A few weeks ago I had the opportunity to spend a week among the Lakota people at the Pine Ridge Reservation in South Dakota. While on the reservation I learned about the devastating impact colonialism has had on native people, how, plagued by generational trauma, addiction has its grasp on the lives of this community, and yet, how through traditions and faith, the Lakota people at Pine Ridge have found light in the midst of what others can perceive as darkness.
My time at Pine Ridge was meaningful and transformational. Each day I traveled through the reservation to learn about the history and traditions of the native people living on the reservation. I spent part of a day at the Wounded Knee Massacre site where in 1890 over 400 native people, mostly women and children, were murdered by soldiers of the United States Army. I spent several hours of each day talking with people living on the reservation and hearing their sacred stories. I heard story after story of loved ones lost due to substance abuse, suicide, or loved ones who have been placed on the missing and murdered indigenous persons list. It wasn’t easy to listen to. It wasn’t easy to process. It’s not easy to think that this is the reality of so many of the people living on the reservation, and that this reality was created because of the greed of Americans who stole land, slaughtered innocent people, and tried to destroy a people and a culture so beautiful and sacred.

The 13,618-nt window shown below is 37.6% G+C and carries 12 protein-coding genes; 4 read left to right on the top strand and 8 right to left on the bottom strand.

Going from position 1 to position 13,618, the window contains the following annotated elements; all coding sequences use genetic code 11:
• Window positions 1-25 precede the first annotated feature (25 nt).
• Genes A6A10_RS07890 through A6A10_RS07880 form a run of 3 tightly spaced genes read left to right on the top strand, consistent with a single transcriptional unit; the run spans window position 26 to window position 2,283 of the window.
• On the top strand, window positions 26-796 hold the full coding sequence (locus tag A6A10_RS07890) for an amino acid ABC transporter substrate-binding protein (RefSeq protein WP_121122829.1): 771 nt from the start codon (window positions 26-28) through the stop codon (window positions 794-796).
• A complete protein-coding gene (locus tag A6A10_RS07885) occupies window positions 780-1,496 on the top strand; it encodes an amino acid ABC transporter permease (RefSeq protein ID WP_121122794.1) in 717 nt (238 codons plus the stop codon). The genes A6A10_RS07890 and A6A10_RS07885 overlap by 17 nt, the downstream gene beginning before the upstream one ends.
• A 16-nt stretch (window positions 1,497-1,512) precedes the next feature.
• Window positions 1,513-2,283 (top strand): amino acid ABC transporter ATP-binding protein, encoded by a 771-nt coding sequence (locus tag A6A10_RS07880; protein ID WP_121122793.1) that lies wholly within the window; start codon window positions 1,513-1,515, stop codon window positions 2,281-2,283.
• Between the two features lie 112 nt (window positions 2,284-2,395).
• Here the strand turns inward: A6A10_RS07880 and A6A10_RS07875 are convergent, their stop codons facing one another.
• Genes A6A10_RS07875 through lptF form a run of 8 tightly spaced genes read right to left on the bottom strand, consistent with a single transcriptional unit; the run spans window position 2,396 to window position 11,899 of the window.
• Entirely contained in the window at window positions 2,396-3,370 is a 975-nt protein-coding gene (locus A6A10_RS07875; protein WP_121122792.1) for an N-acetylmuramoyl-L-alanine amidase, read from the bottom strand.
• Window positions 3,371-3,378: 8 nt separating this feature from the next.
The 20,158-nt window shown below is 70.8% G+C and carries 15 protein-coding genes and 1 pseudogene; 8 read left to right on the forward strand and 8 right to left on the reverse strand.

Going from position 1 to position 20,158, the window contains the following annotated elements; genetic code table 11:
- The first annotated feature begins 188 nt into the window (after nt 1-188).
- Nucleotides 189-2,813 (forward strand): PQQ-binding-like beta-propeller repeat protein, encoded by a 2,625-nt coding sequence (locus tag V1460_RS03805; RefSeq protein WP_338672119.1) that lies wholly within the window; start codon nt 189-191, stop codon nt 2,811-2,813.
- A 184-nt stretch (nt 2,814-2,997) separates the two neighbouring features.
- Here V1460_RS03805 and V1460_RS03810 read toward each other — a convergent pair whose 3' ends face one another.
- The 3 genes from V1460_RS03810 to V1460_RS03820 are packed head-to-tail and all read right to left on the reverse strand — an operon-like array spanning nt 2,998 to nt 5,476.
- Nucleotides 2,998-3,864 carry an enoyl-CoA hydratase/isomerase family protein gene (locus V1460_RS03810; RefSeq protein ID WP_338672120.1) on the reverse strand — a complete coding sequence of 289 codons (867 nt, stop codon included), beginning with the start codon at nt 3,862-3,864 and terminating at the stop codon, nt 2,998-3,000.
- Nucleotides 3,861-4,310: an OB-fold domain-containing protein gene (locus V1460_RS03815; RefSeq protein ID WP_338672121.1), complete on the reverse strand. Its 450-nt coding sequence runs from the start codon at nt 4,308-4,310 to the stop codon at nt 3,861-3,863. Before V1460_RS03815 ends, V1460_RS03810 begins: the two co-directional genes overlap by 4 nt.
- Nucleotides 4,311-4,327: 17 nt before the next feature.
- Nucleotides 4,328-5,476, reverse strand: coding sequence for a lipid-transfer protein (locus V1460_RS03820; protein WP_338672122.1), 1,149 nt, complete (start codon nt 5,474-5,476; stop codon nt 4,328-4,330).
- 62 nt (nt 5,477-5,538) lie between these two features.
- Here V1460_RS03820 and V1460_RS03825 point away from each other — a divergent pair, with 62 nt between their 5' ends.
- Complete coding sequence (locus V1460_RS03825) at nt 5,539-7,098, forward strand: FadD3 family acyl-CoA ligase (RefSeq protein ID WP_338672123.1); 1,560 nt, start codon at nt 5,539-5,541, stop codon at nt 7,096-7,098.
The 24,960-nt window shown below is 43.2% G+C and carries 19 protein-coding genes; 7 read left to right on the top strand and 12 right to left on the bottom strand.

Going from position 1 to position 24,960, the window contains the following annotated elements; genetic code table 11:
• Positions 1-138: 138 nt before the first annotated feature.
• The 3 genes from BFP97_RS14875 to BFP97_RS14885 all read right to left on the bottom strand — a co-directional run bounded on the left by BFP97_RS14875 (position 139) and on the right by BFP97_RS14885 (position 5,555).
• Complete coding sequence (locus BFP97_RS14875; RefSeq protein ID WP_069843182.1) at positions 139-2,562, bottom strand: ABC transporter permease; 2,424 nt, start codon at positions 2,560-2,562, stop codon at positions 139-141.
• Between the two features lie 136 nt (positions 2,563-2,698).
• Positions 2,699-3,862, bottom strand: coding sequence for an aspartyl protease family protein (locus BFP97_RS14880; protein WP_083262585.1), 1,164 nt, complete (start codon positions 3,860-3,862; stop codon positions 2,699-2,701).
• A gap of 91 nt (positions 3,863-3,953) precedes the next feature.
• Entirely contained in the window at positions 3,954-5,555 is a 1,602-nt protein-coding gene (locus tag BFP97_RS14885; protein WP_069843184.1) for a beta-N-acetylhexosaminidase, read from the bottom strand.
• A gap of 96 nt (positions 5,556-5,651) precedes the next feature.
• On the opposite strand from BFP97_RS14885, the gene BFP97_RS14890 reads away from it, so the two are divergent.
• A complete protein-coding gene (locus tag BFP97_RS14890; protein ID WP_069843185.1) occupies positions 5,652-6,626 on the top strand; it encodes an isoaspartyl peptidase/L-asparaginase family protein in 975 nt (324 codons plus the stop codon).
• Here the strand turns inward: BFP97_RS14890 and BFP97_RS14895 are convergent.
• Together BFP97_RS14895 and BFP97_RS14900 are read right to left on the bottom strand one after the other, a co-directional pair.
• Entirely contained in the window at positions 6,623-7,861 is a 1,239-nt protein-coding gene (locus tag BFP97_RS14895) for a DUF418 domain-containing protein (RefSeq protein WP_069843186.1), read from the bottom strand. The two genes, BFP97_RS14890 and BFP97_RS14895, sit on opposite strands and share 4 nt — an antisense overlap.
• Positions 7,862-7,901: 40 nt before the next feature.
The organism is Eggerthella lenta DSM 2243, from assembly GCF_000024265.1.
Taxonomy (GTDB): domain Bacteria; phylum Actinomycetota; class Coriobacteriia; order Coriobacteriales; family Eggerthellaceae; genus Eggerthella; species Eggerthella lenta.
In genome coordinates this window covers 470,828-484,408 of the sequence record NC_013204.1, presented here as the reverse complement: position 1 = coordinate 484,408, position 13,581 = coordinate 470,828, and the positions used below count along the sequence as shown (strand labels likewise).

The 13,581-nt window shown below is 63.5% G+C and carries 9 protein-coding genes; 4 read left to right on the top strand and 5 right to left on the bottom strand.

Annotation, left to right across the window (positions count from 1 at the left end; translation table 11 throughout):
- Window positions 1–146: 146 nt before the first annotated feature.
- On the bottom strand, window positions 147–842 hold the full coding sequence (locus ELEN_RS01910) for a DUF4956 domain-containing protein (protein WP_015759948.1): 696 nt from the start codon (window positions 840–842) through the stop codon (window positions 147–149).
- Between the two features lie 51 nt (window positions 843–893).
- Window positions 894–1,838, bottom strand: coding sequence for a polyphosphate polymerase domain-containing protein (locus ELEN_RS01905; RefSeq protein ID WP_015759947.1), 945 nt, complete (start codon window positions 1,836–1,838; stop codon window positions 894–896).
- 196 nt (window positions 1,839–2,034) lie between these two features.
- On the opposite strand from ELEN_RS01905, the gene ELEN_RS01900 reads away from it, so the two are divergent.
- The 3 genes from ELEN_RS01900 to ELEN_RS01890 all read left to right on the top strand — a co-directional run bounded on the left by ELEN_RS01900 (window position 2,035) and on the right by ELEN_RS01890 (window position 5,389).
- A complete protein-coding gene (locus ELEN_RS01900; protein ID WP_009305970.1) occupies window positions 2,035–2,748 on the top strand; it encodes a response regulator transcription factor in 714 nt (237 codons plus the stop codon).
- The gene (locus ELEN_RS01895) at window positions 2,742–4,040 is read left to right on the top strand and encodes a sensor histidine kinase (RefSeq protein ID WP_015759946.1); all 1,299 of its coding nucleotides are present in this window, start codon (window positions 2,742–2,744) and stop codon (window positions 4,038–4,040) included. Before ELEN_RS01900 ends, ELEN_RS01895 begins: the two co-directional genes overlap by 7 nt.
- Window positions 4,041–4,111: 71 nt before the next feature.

One of the most meaningful parts of my day was partaking in the traditional ritual of smudging. Smudging involves the burning of sacred herbs like sage and is used as a way to cleanse and bless a person. This sacred ritual was a reminder to me of the beauty of different forms of spirituality, and the different ways we each connect to Creator God, using different names, and languages.
In a place where many people may have seen darkness, I saw a community united in support, shared brokenness, love, light, and the belief that we are all related.